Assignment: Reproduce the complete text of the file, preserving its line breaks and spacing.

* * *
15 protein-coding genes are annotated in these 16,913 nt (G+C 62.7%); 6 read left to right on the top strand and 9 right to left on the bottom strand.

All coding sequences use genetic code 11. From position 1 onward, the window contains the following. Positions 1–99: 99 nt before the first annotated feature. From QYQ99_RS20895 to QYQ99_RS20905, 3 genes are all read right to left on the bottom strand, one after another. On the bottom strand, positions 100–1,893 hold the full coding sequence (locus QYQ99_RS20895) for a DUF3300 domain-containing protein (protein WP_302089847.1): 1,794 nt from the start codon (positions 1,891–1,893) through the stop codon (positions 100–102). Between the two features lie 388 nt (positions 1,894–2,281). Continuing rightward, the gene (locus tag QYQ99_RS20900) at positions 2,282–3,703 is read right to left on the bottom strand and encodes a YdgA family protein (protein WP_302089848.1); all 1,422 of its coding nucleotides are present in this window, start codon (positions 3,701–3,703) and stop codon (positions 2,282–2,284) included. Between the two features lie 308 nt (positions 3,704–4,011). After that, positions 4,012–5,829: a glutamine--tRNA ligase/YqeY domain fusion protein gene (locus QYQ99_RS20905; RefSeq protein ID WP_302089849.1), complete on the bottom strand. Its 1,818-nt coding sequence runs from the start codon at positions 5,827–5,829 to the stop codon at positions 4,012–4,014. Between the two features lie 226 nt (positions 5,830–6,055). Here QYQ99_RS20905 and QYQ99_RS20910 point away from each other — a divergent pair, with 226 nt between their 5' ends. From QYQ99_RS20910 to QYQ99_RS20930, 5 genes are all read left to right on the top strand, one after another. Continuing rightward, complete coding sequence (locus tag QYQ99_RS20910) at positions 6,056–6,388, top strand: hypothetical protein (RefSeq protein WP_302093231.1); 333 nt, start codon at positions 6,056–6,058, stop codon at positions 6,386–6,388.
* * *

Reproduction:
15 protein-coding genes are annotated in these 16,913 nt (G+C 62.7%); 6 read left to right on the top strand and 9 right to left on the bottom strand.

All coding sequences use genetic code 11. From position 1 onward, the window contains the following. Positions 1–99: 99 nt before the first annotated feature. From QYQ99_RS20895 to QYQ99_RS20905, 3 genes are all read right to left on the bottom strand, one after another. On the bottom strand, positions 100–1,893 hold the full coding sequence (locus QYQ99_RS20895) for a DUF3300 domain-containing protein (protein WP_302089847.1): 1,794 nt from the start codon (positions 1,891–1,893) through the stop codon (positions 100–102). Between the two features lie 388 nt (positions 1,894–2,281). Continuing rightward, the gene (locus tag QYQ99_RS20900) at positions 2,282–3,703 is read right to left on the bottom strand and encodes a YdgA family protein (protein WP_302089848.1); all 1,422 of its coding nucleotides are present in this window, start codon (positions 3,701–3,703) and stop codon (positions 2,282–2,284) included. Between the two features lie 308 nt (positions 3,704–4,011). After that, positions 4,012–5,829: a glutamine--tRNA ligase/YqeY domain fusion protein gene (locus QYQ99_RS20905; RefSeq protein ID WP_302089849.1), complete on the bottom strand. Its 1,818-nt coding sequence runs from the start codon at positions 5,827–5,829 to the stop codon at positions 4,012–4,014. Between the two features lie 226 nt (positions 5,830–6,055). Here QYQ99_RS20905 and QYQ99_RS20910 point away from each other — a divergent pair, with 226 nt between their 5' ends. From QYQ99_RS20910 to QYQ99_RS20930, 5 genes are all read left to right on the top strand, one after another. Continuing rightward, complete coding sequence (locus tag QYQ99_RS20910) at positions 6,056–6,388, top strand: hypothetical protein (RefSeq protein WP_302093231.1); 333 nt, start codon at positions 6,056–6,058, stop codon at positions 6,386–6,388.